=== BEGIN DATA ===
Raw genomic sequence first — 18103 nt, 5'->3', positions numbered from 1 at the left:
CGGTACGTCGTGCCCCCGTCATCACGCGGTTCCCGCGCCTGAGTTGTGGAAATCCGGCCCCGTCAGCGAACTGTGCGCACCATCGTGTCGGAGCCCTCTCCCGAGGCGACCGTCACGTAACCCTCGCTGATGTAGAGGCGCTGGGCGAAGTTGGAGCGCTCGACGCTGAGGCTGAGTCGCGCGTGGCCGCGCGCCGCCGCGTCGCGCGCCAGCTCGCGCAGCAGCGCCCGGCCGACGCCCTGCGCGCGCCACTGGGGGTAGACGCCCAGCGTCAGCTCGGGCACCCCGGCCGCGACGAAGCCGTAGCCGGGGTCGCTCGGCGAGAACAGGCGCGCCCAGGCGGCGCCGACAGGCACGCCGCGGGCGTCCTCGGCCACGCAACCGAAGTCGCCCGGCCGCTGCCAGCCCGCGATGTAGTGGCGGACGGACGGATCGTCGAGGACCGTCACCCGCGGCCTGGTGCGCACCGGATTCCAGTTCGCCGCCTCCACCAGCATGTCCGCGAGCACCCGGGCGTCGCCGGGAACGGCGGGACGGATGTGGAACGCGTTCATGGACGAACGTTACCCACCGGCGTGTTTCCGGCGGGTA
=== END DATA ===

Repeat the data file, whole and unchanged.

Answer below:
Raw genomic sequence first — 18103 nt, 5'->3', positions numbered from 1 at the left:
CGGTACGTCGTGCCCCCGTCATCACGCGGTTCCCGCGCCTGAGTTGTGGAAATCCGGCCCCGTCAGCGAACTGTGCGCACCATCGTGTCGGAGCCCTCTCCCGAGGCGACCGTCACGTAACCCTCGCTGATGTAGAGGCGCTGGGCGAAGTTGGAGCGCTCGACGCTGAGGCTGAGTCGCGCGTGGCCGCGCGCCGCCGCGTCGCGCGCCAGCTCGCGCAGCAGCGCCCGGCCGACGCCCTGCGCGCGCCACTGGGGGTAGACGCCCAGCGTCAGCTCGGGCACCCCGGCCGCGACGAAGCCGTAGCCGGGGTCGCTCGGCGAGAACAGGCGCGCCCAGGCGGCGCCGACAGGCACGCCGCGGGCGTCCTCGGCCACGCAACCGAAGTCGCCCGGCCGCTGCCAGCCCGCGATGTAGTGGCGGACGGACGGATCGTCGAGGACCGTCACCCGCGGCCTGGTGCGCACCGGATTCCAGTTCGCCGCCTCCACCAGCATGTCCGCGAGCACCCGGGCGTCGCCGGGAACGGCGGGACGGATGTGGAACGCGTTCATGGACGAACGTTACCCACCGGCGTGTTTCCGGCGGGTA